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From classical theorem of Mazur-Ulam it follows that if $(X,\|\cdot\|)$ Banach space and $T\colon X\to X$ is surjective isometry (i.e. $\|T(x)-T(y)\|=\|x-y\|$ for all $x,y\in X$) with $T(0)=0$ then $T$ is linear. My question is what if we instead of $\|T(x)-T(y)\|=\|x-y\|$ for all $x,y\in X$ require $\|T(x)+T(y)\|=\|x+y\|$ for all $x,y\in X$. In other words is it true:

if $(X,\|\cdot\|)$ Banach space and map $T\colon X\to X$ continuously bijective map such that $\|T(x)+T(y)\|=\|x+y\|$ for all $x,y\in X$ and $T(0)=0$ then $T$ is linear?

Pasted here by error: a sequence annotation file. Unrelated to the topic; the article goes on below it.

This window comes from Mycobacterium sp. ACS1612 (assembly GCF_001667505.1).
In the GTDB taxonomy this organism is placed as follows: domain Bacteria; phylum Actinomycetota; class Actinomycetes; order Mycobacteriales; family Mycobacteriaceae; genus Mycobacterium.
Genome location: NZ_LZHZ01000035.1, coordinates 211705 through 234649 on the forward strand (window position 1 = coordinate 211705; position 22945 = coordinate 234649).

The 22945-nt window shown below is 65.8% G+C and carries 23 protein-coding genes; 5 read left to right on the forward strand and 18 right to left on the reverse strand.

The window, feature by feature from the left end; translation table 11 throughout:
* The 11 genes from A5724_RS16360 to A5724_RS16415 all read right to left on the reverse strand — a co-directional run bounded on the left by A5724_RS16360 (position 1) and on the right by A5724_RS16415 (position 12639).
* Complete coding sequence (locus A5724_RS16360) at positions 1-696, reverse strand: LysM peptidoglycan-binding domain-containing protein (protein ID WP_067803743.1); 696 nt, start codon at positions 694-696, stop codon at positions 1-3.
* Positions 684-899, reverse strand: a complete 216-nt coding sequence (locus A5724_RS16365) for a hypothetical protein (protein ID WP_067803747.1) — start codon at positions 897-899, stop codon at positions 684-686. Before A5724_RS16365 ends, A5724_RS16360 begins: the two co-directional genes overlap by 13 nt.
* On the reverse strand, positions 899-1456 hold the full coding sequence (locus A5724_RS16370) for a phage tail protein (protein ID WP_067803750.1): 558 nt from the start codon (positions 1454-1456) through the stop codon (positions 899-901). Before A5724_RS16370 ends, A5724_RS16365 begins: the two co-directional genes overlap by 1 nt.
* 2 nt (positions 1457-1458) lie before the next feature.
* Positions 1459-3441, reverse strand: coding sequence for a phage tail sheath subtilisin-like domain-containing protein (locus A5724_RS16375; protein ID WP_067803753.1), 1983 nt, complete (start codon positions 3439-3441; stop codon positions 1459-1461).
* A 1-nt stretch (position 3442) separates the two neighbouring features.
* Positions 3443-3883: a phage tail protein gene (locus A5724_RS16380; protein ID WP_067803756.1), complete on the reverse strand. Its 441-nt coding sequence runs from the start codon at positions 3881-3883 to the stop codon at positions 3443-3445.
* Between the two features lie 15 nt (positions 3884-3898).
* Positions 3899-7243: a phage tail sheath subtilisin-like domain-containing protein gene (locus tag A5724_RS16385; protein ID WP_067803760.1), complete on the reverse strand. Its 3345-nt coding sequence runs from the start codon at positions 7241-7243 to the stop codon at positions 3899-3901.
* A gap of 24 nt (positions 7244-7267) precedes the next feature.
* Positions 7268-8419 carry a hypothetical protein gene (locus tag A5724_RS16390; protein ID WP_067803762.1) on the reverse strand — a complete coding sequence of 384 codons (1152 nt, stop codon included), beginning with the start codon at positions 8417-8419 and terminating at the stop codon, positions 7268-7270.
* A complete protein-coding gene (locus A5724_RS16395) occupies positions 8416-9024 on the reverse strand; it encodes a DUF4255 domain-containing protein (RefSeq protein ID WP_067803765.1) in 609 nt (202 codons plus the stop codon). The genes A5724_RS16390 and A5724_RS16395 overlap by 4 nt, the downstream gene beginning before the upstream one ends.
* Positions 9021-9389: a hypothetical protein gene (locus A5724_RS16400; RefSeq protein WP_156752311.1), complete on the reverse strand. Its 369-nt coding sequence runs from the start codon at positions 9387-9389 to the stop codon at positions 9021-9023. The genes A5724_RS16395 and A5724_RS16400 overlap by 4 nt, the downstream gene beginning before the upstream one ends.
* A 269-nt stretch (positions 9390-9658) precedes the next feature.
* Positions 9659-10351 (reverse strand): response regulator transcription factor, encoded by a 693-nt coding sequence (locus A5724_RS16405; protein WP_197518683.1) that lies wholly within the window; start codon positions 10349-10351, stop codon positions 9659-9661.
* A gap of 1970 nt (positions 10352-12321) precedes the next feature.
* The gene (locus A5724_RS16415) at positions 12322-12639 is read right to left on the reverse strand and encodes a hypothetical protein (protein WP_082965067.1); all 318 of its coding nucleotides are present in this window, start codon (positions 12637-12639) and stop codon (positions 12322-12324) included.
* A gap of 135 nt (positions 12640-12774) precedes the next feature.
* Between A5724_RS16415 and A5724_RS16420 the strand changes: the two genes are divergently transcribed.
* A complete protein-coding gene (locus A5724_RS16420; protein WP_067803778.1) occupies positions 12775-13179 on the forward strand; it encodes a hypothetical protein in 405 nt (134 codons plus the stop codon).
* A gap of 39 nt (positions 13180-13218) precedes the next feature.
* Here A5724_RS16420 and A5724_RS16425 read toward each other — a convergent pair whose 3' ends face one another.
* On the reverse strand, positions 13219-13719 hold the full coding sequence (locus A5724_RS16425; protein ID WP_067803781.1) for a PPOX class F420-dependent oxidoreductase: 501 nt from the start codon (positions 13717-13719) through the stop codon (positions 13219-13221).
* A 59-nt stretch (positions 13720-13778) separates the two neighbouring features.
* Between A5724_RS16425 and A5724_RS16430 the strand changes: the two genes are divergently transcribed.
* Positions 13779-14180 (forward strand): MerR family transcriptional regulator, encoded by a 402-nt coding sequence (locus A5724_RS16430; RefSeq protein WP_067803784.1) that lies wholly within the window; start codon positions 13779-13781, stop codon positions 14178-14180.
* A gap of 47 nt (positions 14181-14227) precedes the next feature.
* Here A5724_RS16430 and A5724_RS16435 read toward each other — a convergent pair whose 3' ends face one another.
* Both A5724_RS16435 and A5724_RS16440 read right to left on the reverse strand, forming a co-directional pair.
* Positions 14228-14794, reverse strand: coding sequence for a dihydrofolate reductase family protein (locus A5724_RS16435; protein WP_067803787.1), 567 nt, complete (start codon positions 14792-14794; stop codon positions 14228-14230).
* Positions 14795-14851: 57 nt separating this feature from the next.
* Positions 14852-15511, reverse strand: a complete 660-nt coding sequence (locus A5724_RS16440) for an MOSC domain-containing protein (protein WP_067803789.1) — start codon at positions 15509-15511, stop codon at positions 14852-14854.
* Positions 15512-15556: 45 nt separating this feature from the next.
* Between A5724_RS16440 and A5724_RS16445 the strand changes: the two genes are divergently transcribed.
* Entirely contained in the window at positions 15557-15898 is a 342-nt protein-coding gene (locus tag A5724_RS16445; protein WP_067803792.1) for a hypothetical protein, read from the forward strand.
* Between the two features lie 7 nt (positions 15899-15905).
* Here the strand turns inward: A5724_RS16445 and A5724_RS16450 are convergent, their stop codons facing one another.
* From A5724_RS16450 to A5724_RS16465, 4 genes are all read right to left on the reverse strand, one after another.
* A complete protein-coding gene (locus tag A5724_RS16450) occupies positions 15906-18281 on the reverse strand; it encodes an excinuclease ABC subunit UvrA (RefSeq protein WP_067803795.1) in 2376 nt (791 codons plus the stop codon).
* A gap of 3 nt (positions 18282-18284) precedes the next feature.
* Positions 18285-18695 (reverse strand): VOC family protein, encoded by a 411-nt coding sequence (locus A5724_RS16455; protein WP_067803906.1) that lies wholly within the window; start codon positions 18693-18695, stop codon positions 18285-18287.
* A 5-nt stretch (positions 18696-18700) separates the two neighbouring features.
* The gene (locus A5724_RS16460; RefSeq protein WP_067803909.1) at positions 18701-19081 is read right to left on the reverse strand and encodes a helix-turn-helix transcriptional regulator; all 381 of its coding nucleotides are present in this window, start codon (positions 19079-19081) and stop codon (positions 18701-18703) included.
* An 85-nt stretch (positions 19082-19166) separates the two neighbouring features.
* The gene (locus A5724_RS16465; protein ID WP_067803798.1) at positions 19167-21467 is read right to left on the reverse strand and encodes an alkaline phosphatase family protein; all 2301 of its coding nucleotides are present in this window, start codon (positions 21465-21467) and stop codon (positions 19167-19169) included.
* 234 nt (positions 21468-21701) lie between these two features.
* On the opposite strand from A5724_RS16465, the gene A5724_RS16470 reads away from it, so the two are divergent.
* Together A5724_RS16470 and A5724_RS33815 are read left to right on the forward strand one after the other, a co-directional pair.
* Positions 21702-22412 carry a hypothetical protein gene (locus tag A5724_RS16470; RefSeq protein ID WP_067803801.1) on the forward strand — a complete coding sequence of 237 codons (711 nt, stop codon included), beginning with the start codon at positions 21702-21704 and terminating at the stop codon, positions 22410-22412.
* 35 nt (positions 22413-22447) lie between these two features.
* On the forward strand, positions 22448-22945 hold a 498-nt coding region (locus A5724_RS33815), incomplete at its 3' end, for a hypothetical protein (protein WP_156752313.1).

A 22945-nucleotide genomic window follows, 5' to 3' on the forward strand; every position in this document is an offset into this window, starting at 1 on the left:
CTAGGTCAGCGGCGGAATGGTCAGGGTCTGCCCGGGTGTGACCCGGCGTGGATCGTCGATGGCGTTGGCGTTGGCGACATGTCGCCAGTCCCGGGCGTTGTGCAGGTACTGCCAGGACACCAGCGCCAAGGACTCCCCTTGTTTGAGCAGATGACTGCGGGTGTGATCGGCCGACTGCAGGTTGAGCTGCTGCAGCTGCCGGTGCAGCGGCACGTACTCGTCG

Thank's in advance.

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Nice question.

Suppose $||T(x) + T(y)|| = ||x + y|| \forall x, y \in \mathbb{R}^n$. Then $||T(-x) + T(x)|| = ||-x + x|| = ||0|| = 0$ $\forall x \in \mathbb{R}^n$, so $T(-x) = -T(x) \forall x \in \mathbb{R}^n$. Therefore \begin{align*} ||T(x) - T(y)|| = ||T(x) + T(-y)|| = ||x - y|| \forall x, y \in \mathbb{R}^n \end{align*} and we can apply the Mazur-Ulam Theorem.

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